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16

Jun

Another conference, another demo – Intergen develops a Word add-in with a twist for TechEd North 2010

Over the last year, we’ve spent a lot of time building demos for Microsoft, which, while stressful, is really rather good fun. We have been involved in applications that have been on stage at some of Microsoft’s largest conferences, including PDC and SharePoint Conference. This time we have built a CRM demo for TechEd North 2010 in New Orleans.

However, this time the usual initial scenario planning calls didn`t really knock my socks off. I guess the combination of being busy with a lot of things to do and talk about Word add-ins made it all seem dull and uninspiring. Seriously, how cool is a Word add-in?

Well, it turns out that it can be really cool! Especially when your solution ends up involving VSTO (Visual Studio Tools for Office), WinForms, WPF (Windows Presentation Foundation), WCF (Windows Communication Foundation), Silverlight, Twitter, Dynamics CRM, SharePoint 2010, PowerPivot, LinkedIn and Bing Maps. As you probably understand by that list of technologies, this was no ordinary Word add-in. It is one of the biggest mash-ups of technologies I have ever worked with.

And, as usual, the timeline was awesome. Of course you only need three weeks to build something like that, with two developers and a project manager. And yeah, let's throw in some conference calls every week, where the client shifts the requirements once in a while. And when the client wasn't shifting it, our own Director of Strategy and Innovation, Chris Auld, did it all on his own...

The demo script revolved around a company called Fabrikam Fitness (yes, that stalwart multinational conglomerate), which sells fitness equipment. The CEO of Fabrikam Fitness is a bit old school. He doesn't really like stuff like smartphones and computers. He prefers a good old piece of paper with the information on it. So every time he goes out to talk to a client, his assistant has to sit down and create a client summary and print it out for him. This involves sitting down and pulling information from various resources such as CRM and SharePoint. On top of that, she generally creates some graphs using Excel. And a lot of times she brings in a map image and some driving instructions so he can find his way. This normally takes her quite a bit of time, and she has to do it quite often. So the idea is to automate some of this work for her. And I say some of it, as there will almost always be some changes that she will have to do herself.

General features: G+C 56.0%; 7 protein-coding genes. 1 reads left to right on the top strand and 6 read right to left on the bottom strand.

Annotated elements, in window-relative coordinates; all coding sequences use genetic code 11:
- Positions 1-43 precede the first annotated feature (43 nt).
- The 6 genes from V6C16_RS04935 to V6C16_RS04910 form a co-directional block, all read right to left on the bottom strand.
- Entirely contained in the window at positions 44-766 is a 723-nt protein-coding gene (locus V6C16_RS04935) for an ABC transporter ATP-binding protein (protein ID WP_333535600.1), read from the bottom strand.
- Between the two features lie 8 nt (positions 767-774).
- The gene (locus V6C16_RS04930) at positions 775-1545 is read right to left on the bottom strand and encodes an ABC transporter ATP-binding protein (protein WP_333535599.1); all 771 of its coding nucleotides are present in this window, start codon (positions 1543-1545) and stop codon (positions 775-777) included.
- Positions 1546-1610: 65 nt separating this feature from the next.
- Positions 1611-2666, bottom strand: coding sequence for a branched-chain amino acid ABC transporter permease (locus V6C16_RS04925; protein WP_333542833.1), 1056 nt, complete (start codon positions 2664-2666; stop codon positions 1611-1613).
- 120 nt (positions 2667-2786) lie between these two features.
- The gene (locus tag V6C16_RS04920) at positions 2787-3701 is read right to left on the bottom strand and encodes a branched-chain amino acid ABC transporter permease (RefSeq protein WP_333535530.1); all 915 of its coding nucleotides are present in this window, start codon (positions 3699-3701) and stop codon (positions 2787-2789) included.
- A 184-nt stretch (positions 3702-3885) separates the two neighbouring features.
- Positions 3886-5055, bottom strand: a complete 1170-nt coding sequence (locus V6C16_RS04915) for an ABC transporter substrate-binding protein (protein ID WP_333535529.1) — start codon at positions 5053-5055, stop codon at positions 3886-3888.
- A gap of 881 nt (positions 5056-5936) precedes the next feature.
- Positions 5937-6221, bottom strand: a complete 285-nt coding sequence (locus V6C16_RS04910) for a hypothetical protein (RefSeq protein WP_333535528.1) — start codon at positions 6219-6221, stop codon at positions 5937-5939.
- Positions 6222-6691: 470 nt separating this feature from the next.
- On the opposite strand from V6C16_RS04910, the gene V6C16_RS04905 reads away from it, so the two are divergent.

So the plan is to pull out all of the standard information for her automatically using a Word add-in. But to make it a bit more appealing to the eye, we decided to step away from the regular WinForms based add-in style and build it using WPF. This has pros and cons, but with a structured approach, it makes the development, and especially the design experience, so much better. Throughout the project, I used VS2010 for the code aspects and Expression Blend 4 for all of the design and integration work. And it is really cool to see how fast it is to pull together a good looking UI when you have used the right patterns and the right tools. In this case the UI doesn't look as flash as it could, I admit. But the idea was to keep it close to the design used by Word instead of standing out... We wanted a seamless and integrated look; WPF is good for business apps too!

The add-in pulls out the current clients from CRM and offers the user to select what client to work with. As soon as the right client has been selected, it shows the last 12 months of accumulated sales in different categories based on the data in CRM. It also pulls out the client employees from CRM and, if an employee has a LinkedIn profile defined, it goes off and pulls down a picture of the employee from the internet. The client’s location is shown on an interactive map by reverse geocoding the address using Bing Map services. But just showing it on the map is not really that helpful in some cases, so it also offers turn-by-turn navigation instructions from an address defined by the user. This is also done using the Bing Map services.